Haslam asks to suspend Syrian refugee placement in Tennessee

(Photo: WKRN)

NASHVILLE, Tenn. (WKRN) – Governor Bill Haslam said Monday he is asking the federal government to suspend the placement of Syrian refugees in Tennessee.

He asked the move be made “until states can become more of a partner of in the vetting process.”

“As we mourn the loss of innocent life from Friday’s horrific and cowardly attacks in Paris, these terrible events have once again shown us that the threat of Islamic terrorism knows no boundaries and recognizes no borders,” Haslam wrote. “We as a state must do everything we can to provide Tennesseans the safe environment to live, work and raise a family that so many across the world seek.”

Click here to read his full statement.

Haslam’s words come the same day several Tennessee lawmakers say their constituents are urging them to do something about continued “Syrian refugee immigration” in Tennessee in the face of last Friday’s attacks on Paris, France.

And those lawmakers are doing something with a flurry of letters, statements, and recommendations.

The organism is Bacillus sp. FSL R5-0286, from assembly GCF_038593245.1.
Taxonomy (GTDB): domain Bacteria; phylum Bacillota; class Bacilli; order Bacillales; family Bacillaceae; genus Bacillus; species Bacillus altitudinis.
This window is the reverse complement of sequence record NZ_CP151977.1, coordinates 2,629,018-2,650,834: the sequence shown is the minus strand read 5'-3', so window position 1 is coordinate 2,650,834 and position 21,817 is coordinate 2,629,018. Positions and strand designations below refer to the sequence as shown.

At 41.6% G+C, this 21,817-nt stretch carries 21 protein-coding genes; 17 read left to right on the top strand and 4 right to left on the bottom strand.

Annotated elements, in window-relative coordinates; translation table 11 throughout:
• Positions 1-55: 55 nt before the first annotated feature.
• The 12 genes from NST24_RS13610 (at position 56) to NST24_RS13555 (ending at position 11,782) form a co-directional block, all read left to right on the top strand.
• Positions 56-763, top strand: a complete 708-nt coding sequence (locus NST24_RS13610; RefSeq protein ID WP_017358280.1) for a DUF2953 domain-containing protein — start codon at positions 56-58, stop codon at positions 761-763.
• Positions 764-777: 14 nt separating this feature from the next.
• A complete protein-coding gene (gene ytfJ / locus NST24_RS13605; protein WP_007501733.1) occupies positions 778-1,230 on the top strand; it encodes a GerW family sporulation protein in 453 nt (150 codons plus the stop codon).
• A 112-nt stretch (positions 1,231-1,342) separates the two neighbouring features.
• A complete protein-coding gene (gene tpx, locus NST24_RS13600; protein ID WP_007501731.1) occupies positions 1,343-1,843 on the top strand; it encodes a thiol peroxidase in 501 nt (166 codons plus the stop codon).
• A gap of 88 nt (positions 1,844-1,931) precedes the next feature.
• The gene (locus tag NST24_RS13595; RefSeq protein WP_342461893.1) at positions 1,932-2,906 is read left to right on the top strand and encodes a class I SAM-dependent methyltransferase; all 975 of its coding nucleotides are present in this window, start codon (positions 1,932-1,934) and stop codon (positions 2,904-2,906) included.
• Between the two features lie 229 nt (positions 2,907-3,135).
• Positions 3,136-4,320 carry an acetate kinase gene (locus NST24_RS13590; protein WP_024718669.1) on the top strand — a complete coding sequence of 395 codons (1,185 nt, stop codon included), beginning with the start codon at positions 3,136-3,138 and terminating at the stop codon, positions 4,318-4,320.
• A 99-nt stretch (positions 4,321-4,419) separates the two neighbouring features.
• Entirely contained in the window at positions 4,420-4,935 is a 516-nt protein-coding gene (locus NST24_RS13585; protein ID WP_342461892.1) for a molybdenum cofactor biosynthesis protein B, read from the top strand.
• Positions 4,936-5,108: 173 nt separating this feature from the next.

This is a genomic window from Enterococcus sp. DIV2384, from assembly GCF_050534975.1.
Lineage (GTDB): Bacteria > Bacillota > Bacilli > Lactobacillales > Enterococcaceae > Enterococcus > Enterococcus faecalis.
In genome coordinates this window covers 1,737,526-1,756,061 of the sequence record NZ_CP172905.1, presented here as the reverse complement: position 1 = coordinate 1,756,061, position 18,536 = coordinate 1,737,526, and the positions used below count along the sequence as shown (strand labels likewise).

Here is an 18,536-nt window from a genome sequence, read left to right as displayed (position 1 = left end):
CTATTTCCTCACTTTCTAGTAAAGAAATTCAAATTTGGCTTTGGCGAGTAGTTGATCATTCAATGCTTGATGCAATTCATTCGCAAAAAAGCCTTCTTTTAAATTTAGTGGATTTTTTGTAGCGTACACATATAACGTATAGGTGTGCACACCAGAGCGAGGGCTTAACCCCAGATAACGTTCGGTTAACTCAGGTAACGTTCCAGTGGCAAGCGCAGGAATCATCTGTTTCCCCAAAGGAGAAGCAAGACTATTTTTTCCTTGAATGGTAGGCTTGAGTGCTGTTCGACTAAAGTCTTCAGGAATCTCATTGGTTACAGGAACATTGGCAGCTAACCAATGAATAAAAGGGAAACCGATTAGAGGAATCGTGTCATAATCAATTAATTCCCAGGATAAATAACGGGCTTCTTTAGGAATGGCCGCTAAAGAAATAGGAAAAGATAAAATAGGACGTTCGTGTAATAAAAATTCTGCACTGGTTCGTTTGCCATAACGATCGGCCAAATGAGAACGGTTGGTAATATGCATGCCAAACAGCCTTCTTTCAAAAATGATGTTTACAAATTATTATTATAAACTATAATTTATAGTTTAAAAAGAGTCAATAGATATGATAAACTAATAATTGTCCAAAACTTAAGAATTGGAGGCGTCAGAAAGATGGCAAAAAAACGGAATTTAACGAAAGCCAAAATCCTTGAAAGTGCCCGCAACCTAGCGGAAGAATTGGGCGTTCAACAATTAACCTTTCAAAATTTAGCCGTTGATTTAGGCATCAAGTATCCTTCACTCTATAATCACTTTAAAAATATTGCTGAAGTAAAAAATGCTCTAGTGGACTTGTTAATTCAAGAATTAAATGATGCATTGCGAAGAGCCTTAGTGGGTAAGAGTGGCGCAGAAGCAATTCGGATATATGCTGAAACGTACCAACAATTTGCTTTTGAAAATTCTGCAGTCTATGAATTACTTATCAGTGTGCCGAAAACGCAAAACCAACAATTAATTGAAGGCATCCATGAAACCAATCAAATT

Much of the concern centers on reports that at least one suspect involved in the French attacks had a Syrian passport which was found on his body.

In the last year, 1,908 Syrians relocated to the United States. According to the Refugee Processing Center, 35 settled in Tennessee and 92 in Kentucky from Nov. 2014 to Nov. 2015. Click here to view the reports.

Senate Speaker Lt. Governor Ron Ramsey and Speaker of the House Beth Harwell, both Republicans, released a drafted letter to News 2 in which they seek an immediate suspension on refugees entering the United States, specifically Tennessee. Click here to read the full document.